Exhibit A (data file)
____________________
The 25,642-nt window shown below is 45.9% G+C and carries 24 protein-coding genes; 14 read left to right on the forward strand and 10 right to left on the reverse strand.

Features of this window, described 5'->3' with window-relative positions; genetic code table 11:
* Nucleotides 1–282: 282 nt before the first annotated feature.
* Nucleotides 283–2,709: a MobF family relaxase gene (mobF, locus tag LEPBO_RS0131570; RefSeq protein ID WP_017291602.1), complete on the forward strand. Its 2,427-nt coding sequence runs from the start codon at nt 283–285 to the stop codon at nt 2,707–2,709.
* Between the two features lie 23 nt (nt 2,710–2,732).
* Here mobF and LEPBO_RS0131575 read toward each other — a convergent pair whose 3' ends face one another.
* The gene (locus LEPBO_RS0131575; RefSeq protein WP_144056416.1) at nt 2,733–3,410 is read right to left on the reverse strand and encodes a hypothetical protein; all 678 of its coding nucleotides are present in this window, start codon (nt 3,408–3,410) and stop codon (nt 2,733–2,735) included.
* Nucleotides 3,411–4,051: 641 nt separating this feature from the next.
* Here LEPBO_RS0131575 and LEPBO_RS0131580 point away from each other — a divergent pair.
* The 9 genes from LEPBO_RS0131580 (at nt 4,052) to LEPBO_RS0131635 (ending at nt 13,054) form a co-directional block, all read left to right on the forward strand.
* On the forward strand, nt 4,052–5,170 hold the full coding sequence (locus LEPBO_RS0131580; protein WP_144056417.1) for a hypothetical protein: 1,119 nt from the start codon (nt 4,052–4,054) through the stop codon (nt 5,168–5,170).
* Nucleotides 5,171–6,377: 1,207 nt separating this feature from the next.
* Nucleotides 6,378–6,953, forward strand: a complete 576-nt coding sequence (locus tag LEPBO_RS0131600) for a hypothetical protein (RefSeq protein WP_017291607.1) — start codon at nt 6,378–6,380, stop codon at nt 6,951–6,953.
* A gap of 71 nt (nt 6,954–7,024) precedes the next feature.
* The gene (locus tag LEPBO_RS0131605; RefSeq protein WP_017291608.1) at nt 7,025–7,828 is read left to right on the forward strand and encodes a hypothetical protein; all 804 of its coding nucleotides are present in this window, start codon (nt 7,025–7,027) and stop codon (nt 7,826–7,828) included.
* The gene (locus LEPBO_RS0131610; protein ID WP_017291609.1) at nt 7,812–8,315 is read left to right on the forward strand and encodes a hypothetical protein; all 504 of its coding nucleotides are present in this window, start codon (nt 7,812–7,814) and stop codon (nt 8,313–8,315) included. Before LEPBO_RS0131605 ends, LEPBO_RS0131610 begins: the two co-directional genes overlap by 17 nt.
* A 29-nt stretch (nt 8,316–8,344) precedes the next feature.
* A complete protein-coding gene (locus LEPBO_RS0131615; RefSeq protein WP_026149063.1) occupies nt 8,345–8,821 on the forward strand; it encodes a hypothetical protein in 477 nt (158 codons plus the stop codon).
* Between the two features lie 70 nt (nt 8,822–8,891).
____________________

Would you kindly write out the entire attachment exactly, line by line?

The 25,642-nt window shown below is 45.9% G+C and carries 24 protein-coding genes; 14 read left to right on the forward strand and 10 right to left on the reverse strand.

Features of this window, described 5'->3' with window-relative positions; genetic code table 11:
* Nucleotides 1–282: 282 nt before the first annotated feature.
* Nucleotides 283–2,709: a MobF family relaxase gene (mobF, locus tag LEPBO_RS0131570; RefSeq protein ID WP_017291602.1), complete on the forward strand. Its 2,427-nt coding sequence runs from the start codon at nt 283–285 to the stop codon at nt 2,707–2,709.
* Between the two features lie 23 nt (nt 2,710–2,732).
* Here mobF and LEPBO_RS0131575 read toward each other — a convergent pair whose 3' ends face one another.
* The gene (locus LEPBO_RS0131575; RefSeq protein WP_144056416.1) at nt 2,733–3,410 is read right to left on the reverse strand and encodes a hypothetical protein; all 678 of its coding nucleotides are present in this window, start codon (nt 3,408–3,410) and stop codon (nt 2,733–2,735) included.
* Nucleotides 3,411–4,051: 641 nt separating this feature from the next.
* Here LEPBO_RS0131575 and LEPBO_RS0131580 point away from each other — a divergent pair.
* The 9 genes from LEPBO_RS0131580 (at nt 4,052) to LEPBO_RS0131635 (ending at nt 13,054) form a co-directional block, all read left to right on the forward strand.
* On the forward strand, nt 4,052–5,170 hold the full coding sequence (locus LEPBO_RS0131580; protein WP_144056417.1) for a hypothetical protein: 1,119 nt from the start codon (nt 4,052–4,054) through the stop codon (nt 5,168–5,170).
* Nucleotides 5,171–6,377: 1,207 nt separating this feature from the next.
* Nucleotides 6,378–6,953, forward strand: a complete 576-nt coding sequence (locus tag LEPBO_RS0131600) for a hypothetical protein (RefSeq protein WP_017291607.1) — start codon at nt 6,378–6,380, stop codon at nt 6,951–6,953.
* A gap of 71 nt (nt 6,954–7,024) precedes the next feature.
* The gene (locus tag LEPBO_RS0131605; RefSeq protein WP_017291608.1) at nt 7,025–7,828 is read left to right on the forward strand and encodes a hypothetical protein; all 804 of its coding nucleotides are present in this window, start codon (nt 7,025–7,027) and stop codon (nt 7,826–7,828) included.
* The gene (locus LEPBO_RS0131610; protein ID WP_017291609.1) at nt 7,812–8,315 is read left to right on the forward strand and encodes a hypothetical protein; all 504 of its coding nucleotides are present in this window, start codon (nt 7,812–7,814) and stop codon (nt 8,313–8,315) included. Before LEPBO_RS0131605 ends, LEPBO_RS0131610 begins: the two co-directional genes overlap by 17 nt.
* A 29-nt stretch (nt 8,316–8,344) precedes the next feature.
* A complete protein-coding gene (locus LEPBO_RS0131615; RefSeq protein WP_026149063.1) occupies nt 8,345–8,821 on the forward strand; it encodes a hypothetical protein in 477 nt (158 codons plus the stop codon).
* Between the two features lie 70 nt (nt 8,822–8,891).